The partnership agreement may specify which general or limited partners have the right to vote on any matter, but if the agreement grants limited partners voting rights beyond the “safe harbor,” a court may abolish that partner’s limited liability.
Assignment of Partnership Rights
Limited partnership interests may be assigned in whole or in part; if in whole, the assignor ceases to be a partner unless otherwise agreed. An assignment is usually made as security for a loan. The assignee becomes a new limited partner only if all the others consent or if provided for in the certificate; the assignment does not cause dissolution. The happy ease with which a limited partner can divest himself of the partnership interest makes the investment in the firm here more like that in a corporation than in a general partnership.
Inspection of Books
Limited partners have the right to inspect the firm’s books and records, they may own competing interests, they may be creditors of the firm, and they may bring derivative suits on the firm’s behalf. They may not withdraw their capital contribution if that would impair creditors’ rights.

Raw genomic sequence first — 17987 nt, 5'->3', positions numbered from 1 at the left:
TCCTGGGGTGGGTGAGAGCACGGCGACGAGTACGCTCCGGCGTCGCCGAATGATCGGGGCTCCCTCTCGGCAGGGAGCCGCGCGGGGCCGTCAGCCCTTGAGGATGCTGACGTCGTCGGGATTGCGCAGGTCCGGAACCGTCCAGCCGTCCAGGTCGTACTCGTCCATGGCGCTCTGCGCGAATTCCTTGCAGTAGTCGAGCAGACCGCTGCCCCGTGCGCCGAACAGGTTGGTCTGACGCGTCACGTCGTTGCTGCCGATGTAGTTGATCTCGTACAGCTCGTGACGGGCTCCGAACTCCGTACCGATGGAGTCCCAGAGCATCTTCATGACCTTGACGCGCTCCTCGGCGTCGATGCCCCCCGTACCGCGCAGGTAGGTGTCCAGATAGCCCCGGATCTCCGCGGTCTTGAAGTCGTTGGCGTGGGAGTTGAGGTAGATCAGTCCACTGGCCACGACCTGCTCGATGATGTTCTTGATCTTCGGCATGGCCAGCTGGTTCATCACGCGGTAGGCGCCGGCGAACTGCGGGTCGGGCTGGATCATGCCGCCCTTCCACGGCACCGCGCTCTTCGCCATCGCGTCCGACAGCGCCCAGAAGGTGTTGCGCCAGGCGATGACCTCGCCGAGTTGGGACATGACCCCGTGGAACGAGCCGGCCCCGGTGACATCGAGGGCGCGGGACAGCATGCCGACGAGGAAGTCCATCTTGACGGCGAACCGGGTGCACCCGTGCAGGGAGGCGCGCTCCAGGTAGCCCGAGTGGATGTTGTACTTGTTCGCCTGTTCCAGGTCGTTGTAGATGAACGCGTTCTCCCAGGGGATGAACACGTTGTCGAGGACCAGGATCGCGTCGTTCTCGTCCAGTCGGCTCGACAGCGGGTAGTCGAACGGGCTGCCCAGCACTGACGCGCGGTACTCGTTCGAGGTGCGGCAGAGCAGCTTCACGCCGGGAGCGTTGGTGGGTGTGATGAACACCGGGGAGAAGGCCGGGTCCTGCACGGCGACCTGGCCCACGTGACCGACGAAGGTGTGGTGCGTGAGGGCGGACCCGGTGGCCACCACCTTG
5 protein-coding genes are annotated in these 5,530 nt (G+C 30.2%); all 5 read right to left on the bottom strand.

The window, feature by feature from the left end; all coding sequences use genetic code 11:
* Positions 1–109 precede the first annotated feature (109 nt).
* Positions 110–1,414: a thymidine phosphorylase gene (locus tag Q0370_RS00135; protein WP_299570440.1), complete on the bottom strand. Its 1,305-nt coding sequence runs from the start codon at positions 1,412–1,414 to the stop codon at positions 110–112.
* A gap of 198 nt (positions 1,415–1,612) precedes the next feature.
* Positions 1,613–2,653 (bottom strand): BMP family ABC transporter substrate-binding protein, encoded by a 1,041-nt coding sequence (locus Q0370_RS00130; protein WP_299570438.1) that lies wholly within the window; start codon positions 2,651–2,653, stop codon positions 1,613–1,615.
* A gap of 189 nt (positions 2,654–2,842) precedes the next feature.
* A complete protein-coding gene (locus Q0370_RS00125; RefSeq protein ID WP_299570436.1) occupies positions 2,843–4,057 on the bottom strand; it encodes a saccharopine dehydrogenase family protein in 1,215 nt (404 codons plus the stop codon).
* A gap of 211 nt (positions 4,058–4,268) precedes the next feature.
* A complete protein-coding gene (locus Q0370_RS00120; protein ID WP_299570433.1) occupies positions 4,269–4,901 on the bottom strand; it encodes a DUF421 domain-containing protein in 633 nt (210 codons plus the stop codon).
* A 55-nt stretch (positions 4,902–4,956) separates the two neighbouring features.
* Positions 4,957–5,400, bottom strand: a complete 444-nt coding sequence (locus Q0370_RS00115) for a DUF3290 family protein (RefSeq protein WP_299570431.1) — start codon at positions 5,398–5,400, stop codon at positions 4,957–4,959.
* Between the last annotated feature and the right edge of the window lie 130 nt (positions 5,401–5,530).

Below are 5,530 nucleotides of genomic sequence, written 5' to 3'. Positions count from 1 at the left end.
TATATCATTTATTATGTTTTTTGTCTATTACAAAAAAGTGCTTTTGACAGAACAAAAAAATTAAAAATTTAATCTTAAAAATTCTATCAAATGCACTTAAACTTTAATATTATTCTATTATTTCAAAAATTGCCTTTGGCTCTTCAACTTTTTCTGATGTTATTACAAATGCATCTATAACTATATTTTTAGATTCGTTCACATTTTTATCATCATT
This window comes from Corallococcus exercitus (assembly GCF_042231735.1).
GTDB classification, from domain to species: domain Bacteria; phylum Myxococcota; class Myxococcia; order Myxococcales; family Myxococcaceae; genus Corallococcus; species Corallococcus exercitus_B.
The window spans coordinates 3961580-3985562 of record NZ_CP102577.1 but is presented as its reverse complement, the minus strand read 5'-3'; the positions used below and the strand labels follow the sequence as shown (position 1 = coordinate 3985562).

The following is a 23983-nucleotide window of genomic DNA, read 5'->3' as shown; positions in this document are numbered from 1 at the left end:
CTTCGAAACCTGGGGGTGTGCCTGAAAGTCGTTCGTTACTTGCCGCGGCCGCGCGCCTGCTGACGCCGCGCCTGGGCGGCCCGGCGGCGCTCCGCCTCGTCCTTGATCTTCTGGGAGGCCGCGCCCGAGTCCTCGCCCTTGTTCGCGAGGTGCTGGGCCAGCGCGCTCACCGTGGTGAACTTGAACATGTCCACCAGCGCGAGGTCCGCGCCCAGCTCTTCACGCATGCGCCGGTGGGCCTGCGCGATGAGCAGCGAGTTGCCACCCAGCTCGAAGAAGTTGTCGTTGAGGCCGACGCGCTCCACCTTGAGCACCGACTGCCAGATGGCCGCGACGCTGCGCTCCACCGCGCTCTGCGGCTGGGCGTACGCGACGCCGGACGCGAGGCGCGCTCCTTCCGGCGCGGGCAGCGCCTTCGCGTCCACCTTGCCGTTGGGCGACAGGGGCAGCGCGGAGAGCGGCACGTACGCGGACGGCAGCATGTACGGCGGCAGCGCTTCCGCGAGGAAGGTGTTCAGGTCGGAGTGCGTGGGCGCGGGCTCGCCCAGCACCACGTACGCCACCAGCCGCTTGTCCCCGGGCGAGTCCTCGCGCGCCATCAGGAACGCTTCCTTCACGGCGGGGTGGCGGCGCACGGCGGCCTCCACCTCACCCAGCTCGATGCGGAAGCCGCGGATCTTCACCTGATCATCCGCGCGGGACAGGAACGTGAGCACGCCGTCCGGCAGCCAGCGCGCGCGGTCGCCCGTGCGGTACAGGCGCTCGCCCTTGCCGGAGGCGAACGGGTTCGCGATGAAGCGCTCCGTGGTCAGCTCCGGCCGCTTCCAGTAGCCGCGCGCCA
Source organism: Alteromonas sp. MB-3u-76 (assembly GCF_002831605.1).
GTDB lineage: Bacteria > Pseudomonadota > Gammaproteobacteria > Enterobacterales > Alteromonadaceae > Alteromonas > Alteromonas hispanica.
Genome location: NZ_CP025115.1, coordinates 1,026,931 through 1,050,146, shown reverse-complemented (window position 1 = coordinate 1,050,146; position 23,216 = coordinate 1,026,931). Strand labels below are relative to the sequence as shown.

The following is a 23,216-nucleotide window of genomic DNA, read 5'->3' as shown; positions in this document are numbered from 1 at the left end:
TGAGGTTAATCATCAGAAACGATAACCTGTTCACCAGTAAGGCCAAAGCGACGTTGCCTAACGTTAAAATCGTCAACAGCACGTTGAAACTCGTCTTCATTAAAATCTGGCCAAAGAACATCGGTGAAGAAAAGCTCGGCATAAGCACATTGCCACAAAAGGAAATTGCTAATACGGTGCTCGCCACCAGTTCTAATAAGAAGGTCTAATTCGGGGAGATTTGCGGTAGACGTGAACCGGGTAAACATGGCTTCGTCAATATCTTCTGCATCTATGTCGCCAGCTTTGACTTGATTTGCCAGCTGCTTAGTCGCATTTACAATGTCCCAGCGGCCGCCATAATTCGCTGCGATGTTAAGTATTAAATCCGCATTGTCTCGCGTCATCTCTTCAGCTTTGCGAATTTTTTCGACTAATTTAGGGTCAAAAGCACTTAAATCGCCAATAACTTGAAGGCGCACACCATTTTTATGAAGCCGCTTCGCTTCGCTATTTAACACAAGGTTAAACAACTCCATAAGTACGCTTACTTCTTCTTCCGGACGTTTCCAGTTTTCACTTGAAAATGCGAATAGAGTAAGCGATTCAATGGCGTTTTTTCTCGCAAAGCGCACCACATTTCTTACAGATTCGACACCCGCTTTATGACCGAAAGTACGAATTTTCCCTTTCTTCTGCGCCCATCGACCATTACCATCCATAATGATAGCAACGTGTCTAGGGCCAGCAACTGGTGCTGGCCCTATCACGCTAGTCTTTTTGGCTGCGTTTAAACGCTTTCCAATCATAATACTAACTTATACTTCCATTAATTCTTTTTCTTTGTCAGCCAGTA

Addition of New Partners
Unless the partnership agreement provides otherwise (it usually does), the admission of additional limited partners requires the written consent of all. A general partner may withdraw at any time with written notice; if withdrawal is a violation of the agreement, the limited partnership has a right to claim of damages. A limited partner can withdraw any time after six months’ notice to each general partner, and the withdrawing partner is entitled to any distribution as per the agreement or, if none, to the fair value of the interest based on the right to share in distributions.
We noted in discussing partnerships that the partners are not entitled to “compensation,” that is, payment for their work; they are entitled to a share of the profits. For limited partnerships, the rule is a bit different.